Diane and I worked through a long process of examining species sharing similar characteristics to our specimens. We collaborated with the Essig Museum of Entomology to examine modern counterparts to our fossil and were able to narrow the family down to the Rhopalidae. We then consulted the published literature on rhopalids and used the combination of abdominal markings and other characters to differentiate between species within Rhopalidae. What we found was that the fossil shares a number of its characters with species in several genera, but is closest to those in the subfamily Rhopalinae, tribe Rhopalini. Of especial note is the fossil’s abdominal markings, which are very reminiscent of those on the purported introduced European species, Brachycarenus tigrinus.
I wrapped up my URAP with a poster presentation for the 2016 Geological Society of America meeting held in Denver, CO detailing our findings about this newly discovered fossil insect and its evolutionary, biogeographic and paleoenvironmental implications as well as a first draft of a paper to be published on these results. The Nevada landscape of today with its miles of treeless expanse, dry lakebeds (playas), hot summers and cold winters was quite the opposite during the Miocene. Unlike today, Stewart Valley boasted an abundance of rain. A lush forest of dicotyledonous trees and nearby grasslands sporting an array of herbaceous plants surrounded a large lake teeming with aquatic life, its waters sustaining a diverse vertebrate fauna. Indeed 14.5 million years ago the Stewart Valley was an ideal habitat for scentless plant bugs to thrive and diversify.
The FIC is a consortium of seven institutions that house the largest fossil insect collections in the country. Members include the University of Colorado (Boulder), American Museum of Natural History, Harvard, Yale, University of Kansas, Illinois Natural History Survey (University of Illinois Urbana-Champaign), and the Virginia Museum of Natural History. The specimen data and images generated by these institutions go to the iDigBio, GBIF, iDigPaleo and EOL web portals for online access by anyone. The BFIP data is also accessible through the UCMP and Calphotos online databases.
The BFIP project is contributing specimen data and images of its smaller, yet significant collections of insects preserved in amber from Mexico, those from the Rancho La Brea and McKittrick tar pits of southern California, and the thousands buried 14.5 million years ago in an ancient Nevada lake bed. Although the main task of the BFIP is to provide fossil insect data and images, one our BFIP team members, Dr. Marwa Wafeeq El-Faramawi became intrigued with the amber collection archives. Now one year into the project Dr. El-Faramawi has scanned the contents of nearly all 85 folders.
The amber archive files are one of the PEN project resources that we first targeted in the hope of finding clues on where some (or all) of the missing amber specimens are in order to track them down and, if lucky enough, get them back. However, going through the files (85 folders) made us realize just how important and probably highly overlooked these documents are. Basically speaking they contain all official correspondences concerning the amber and related research that Berkeley professors had with their peers all over the country and the world. They also revealed most of the specimen’s shipping details and receipts (going back and forth), in addition to drafts and manuscripts that the professors exchanged by snail mail in the old days. As official as they may seem, they definitely revealed more than that. These documents –if you read them right- tell so many stories; stories about the social / friendly or sometimes unfriendly side of the relationship between the professors and in some cases their families. Stories about the history of research in Berkeley and how it was done back then; and it may even tell you stories about the history of mail service at these times. These are the last century’s text messages and being able to view them is a one of a kind time-machine experience.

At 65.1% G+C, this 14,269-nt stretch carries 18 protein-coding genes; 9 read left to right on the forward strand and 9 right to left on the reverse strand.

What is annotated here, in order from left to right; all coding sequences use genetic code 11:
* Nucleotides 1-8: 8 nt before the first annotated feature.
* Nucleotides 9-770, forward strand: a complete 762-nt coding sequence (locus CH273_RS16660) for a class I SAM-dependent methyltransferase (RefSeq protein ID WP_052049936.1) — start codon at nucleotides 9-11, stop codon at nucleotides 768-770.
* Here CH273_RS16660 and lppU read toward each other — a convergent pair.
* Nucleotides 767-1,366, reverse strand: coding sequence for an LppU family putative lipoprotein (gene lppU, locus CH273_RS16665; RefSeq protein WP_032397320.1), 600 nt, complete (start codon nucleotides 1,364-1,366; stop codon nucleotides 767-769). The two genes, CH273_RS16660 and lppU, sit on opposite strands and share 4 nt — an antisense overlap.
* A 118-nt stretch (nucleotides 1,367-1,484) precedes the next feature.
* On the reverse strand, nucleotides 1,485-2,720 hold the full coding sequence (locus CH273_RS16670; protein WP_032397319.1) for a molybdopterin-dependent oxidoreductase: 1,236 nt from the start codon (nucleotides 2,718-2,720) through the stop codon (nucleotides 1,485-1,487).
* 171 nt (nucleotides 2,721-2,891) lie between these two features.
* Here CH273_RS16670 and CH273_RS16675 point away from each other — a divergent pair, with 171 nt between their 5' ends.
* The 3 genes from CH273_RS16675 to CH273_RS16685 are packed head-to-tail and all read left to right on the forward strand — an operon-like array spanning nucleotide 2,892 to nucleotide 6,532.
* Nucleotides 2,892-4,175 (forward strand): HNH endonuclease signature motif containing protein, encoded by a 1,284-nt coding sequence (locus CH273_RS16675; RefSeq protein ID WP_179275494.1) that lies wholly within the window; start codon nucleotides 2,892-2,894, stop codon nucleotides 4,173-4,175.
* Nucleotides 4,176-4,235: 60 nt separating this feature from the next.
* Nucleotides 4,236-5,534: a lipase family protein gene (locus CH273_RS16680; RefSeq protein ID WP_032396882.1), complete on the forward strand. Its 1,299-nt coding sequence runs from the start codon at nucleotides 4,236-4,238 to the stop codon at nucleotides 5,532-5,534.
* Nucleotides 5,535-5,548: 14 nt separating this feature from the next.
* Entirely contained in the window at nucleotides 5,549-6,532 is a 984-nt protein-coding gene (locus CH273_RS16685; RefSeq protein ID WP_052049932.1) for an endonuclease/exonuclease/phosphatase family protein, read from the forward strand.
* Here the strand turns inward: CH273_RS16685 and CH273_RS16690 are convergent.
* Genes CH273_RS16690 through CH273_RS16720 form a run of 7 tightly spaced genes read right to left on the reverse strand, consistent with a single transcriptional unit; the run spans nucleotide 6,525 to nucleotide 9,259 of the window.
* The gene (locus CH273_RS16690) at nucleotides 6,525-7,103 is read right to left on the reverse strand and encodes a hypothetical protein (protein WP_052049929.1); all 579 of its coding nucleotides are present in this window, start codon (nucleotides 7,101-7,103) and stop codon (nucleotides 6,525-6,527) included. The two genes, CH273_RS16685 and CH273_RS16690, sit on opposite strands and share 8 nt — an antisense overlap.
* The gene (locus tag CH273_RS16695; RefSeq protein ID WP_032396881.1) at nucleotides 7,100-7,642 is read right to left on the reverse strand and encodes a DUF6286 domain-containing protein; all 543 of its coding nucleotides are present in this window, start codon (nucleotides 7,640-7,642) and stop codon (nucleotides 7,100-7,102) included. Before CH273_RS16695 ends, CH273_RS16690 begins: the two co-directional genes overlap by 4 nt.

Given that most of the museum’s amber collection comes from Chiapas, Mexico, one of the most interesting folders is number 19, the Frans Blom folder, which includes his correspondences, photos, and postcards from 1952-1962. Frans Blom, also known as Pancho (as he used to sign his letters and postcards), is a highly renowned figure in the world of archaeology and the study of the Mayan civilization in Mexico and Guatemala. The great Danish archeologist and his wife the Swiss photographer Gertude Duby (Trudi) used to supply UC Berkeley Department of Entomology’s professors Paul D. Hurd, Jr. and Ray F. Smith and UCMP’s J. Wyatt Durham with amber materials and host them in their house, the “Casa Na Bolom” or “the house of the jaguar,” during their amber collecting expeditions in Mexico. The house still existed under the management of his wife Trudi and served as a center for scholars researching Chiapas and Guatemala even after Blom died in 1963. It now serves as a museum, hotel and restaurant. His correspondence goes beyond the official in revealing his hospitality, high sense of humor and sturdy, determinate, courageous self, it also gives details about the expedition made by the UC-Berkeley research team and its before and after arrangements and complications. Frans Blom led an adventurous life that was documented in many articles and books. For more information about the great man it is definitely worth mentioning that the Bancroft Library has an invaluable genuine collection of Frans Blom’s personal and professional history that includes eleven boxes of his papers, diaries, correspondences and more from 1919 to 1942. All these items can be accessed by request for research purposes.